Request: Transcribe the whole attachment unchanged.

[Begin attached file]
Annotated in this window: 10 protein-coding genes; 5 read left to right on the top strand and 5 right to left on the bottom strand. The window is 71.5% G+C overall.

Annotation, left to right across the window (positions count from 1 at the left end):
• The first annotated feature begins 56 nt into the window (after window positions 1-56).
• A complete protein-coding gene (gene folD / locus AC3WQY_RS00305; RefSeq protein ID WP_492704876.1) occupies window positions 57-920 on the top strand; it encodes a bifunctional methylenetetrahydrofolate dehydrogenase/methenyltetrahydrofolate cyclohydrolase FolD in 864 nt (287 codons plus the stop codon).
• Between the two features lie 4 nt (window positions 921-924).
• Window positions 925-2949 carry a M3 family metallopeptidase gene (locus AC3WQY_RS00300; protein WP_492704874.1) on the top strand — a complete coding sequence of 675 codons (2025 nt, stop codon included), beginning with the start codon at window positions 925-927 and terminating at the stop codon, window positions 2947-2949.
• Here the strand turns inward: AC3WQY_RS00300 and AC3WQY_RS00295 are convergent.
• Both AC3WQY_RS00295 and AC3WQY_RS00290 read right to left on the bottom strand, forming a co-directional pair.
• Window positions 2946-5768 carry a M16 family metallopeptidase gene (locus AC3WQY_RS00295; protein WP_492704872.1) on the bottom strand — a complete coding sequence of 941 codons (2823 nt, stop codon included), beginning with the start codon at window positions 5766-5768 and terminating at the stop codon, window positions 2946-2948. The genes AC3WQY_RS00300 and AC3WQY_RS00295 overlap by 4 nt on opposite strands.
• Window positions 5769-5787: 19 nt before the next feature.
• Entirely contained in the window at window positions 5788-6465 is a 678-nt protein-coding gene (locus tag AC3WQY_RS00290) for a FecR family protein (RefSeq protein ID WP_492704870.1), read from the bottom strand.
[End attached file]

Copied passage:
Annotated in this window: 10 protein-coding genes; 5 read left to right on the top strand and 5 right to left on the bottom strand. The window is 71.5% G+C overall.

Annotation, left to right across the window (positions count from 1 at the left end):
• The first annotated feature begins 56 nt into the window (after window positions 1-56).
• A complete protein-coding gene (gene folD / locus AC3WQY_RS00305; RefSeq protein ID WP_492704876.1) occupies window positions 57-920 on the top strand; it encodes a bifunctional methylenetetrahydrofolate dehydrogenase/methenyltetrahydrofolate cyclohydrolase FolD in 864 nt (287 codons plus the stop codon).
• Between the two features lie 4 nt (window positions 921-924).
• Window positions 925-2949 carry a M3 family metallopeptidase gene (locus AC3WQY_RS00300; protein WP_492704874.1) on the top strand — a complete coding sequence of 675 codons (2025 nt, stop codon included), beginning with the start codon at window positions 925-927 and terminating at the stop codon, window positions 2947-2949.
• Here the strand turns inward: AC3WQY_RS00300 and AC3WQY_RS00295 are convergent.
• Both AC3WQY_RS00295 and AC3WQY_RS00290 read right to left on the bottom strand, forming a co-directional pair.
• Window positions 2946-5768 carry a M16 family metallopeptidase gene (locus AC3WQY_RS00295; protein WP_492704872.1) on the bottom strand — a complete coding sequence of 941 codons (2823 nt, stop codon included), beginning with the start codon at window positions 5766-5768 and terminating at the stop codon, window positions 2946-2948. The genes AC3WQY_RS00300 and AC3WQY_RS00295 overlap by 4 nt on opposite strands.
• Window positions 5769-5787: 19 nt before the next feature.
• Entirely contained in the window at window positions 5788-6465 is a 678-nt protein-coding gene (locus tag AC3WQY_RS00290) for a FecR family protein (RefSeq protein ID WP_492704870.1), read from the bottom strand.